However, at least 10% of the land goes into infrastructure – roads, drains, etc. – which would leave 13.5 acres to be subdivided into lots. The scheme should thus contain about 45 lots at 1/3 acre per lot and these lots would have to be set at prices to pay the development cost. When the infrastructure cost of $257 million is added to the estimated land price given above, the total cost of the development would be nearing $1.5 billion. Each lot would have cost just over $33 million, making them arguably the most expensive house lots ever placed on the market in Guyana!

In my opinion, if NICIL had proceeded with its original intention of building town houses, or if the government had decided to sell the land to a private contractor for housing development, the cost of $82.8 million per acre would have been prohibitive. In Guyana, the government price of land for housing is usually determined by its use rather than by strict market value. In 2010, when the project was being established, the price for housing land sold to private developers was about $5 million per acre. Thus, the 15 acres at Prado 2 would have cost $75 million.

The size of the Prado 1 housing scheme would have been much larger if Ogle Airport Authority had not caused a sizable portion to be removed to clear the flight path. I believe that there is sufficient information in the public domain to make the addition of $166 million for the relocation of the antenna to the infrastructure cost extremely questionable. Recently, the auditor also suggested that this could be removed without materially affecting his case (SN 20/03/2017), and if this were done the infrastructure cost would be $91 million. If this sum is then added to the cost of the land, the total cost of the development would be $166 million and the 45 lots would be about $3.7 million each. When the developer’s other expenditures and profit, about 50%, are accounted for, the lots would fit into the private market cost of between $6 million to $8 million for similar type lots.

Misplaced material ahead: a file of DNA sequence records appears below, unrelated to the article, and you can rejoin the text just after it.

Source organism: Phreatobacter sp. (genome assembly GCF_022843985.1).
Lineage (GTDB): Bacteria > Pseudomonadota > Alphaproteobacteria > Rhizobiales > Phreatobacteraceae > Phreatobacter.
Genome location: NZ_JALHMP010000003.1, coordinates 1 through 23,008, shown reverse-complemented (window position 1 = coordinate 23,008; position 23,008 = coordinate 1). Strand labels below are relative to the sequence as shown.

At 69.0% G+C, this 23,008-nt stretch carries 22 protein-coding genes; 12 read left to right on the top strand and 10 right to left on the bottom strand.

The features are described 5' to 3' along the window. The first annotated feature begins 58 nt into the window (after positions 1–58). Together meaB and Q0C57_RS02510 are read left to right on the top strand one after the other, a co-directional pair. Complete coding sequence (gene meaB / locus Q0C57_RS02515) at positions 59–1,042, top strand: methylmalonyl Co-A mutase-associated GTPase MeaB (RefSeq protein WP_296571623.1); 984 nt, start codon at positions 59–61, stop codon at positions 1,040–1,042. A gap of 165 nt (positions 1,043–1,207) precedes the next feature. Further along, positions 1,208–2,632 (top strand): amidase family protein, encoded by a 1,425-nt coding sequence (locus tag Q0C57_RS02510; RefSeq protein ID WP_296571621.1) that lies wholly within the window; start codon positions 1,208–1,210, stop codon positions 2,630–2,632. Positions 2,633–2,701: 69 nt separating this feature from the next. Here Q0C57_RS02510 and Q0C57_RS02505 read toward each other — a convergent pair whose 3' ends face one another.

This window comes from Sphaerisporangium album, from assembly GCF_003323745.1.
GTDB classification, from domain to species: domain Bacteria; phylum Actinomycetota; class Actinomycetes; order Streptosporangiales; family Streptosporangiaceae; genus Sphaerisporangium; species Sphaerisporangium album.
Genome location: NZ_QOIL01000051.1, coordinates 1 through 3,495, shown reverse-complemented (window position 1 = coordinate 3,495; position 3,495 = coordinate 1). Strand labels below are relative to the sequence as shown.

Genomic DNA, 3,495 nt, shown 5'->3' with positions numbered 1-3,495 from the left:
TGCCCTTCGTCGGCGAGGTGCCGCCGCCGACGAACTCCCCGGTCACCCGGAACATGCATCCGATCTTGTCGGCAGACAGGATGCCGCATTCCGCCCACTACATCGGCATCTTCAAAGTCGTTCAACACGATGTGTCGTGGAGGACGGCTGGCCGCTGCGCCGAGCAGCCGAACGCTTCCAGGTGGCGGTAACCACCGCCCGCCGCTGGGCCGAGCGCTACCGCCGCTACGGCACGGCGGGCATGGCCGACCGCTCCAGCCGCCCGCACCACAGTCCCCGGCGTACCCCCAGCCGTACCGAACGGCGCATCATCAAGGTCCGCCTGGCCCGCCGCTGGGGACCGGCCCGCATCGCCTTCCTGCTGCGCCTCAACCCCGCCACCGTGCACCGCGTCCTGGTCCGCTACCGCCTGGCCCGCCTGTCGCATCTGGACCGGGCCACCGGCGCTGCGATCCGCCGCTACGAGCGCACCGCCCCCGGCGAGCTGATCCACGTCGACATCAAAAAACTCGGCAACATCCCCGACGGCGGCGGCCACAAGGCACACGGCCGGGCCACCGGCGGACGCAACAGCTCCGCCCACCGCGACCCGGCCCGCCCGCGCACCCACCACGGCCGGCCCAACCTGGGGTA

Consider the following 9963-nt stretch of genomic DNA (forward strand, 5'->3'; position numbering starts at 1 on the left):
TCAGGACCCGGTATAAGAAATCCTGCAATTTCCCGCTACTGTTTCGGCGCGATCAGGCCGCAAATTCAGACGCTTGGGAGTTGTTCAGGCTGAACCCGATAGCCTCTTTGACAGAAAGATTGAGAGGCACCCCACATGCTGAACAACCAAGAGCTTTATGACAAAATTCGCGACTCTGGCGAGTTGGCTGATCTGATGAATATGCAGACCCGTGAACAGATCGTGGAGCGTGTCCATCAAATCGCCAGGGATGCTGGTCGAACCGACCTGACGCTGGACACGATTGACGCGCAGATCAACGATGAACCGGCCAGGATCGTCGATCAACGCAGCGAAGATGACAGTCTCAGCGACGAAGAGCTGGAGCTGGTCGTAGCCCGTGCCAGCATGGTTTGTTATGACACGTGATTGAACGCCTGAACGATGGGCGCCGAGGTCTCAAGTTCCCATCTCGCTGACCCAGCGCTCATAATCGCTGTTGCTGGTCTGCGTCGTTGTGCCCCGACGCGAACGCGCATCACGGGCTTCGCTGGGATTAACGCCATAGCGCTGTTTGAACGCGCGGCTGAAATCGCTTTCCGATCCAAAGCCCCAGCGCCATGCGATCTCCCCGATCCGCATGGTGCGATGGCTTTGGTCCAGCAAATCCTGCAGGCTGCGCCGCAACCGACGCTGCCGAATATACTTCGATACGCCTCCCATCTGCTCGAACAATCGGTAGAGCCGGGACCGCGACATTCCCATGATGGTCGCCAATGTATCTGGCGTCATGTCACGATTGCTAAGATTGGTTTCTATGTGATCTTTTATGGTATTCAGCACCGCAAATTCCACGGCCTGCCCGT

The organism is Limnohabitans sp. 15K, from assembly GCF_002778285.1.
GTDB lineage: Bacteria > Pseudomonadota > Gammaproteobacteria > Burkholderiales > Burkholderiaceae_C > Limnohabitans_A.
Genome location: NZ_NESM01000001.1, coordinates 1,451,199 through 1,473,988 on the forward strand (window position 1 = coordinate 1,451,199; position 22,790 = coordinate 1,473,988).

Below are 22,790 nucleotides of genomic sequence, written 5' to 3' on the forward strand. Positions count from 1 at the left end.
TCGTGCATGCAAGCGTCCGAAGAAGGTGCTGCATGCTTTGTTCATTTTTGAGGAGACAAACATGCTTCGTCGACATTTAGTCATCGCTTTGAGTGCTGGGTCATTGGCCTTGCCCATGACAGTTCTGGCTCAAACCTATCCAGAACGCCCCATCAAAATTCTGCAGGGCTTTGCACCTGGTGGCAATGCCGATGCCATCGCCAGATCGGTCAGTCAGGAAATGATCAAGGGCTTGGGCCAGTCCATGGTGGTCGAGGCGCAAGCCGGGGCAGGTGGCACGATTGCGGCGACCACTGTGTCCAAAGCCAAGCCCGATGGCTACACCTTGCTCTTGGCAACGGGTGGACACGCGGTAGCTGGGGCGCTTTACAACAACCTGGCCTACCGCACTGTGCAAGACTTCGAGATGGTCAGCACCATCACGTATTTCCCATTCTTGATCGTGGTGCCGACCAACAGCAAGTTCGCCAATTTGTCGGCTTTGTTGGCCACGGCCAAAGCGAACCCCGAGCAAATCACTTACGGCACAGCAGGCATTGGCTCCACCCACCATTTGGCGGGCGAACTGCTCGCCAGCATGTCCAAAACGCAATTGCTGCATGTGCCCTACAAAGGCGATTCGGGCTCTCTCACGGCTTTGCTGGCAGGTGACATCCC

The above analysis has attempted to be as reasonable as possible and even if we make little of the process infractions having to do with double government allocations, sale before 10 years, the extreme subjectivism of the allocation process, etc., at an average sale price of $1.5 million for 1/3 acre of a fully infrastructured high income house lot, it is clear that state resources were utilised to benefit the regime and its confederates.

What must be even most disheartening to all of those who claim allegiance to Cheddi Jagan’s legacy, is that the price of $1.5 million does not even cover the cost of the virgin land! At $5 million per acre the 15 acres would have cost $75 million, which, if divided by 45 lots, would have given a cost of approximately $1.7 million per lot without any infrastructure.

Ultimately, illegality is for the courts to determine. However, from a moral standpoint, given the status of most, if not all, of those who were allotted lands in Prado 2, it would be impossible for any one of them to convince me that when they agreed to pay about $1.5 million for a fully infrastructured 1/3 acre upper-income house lot they did not know that they were getting a steal!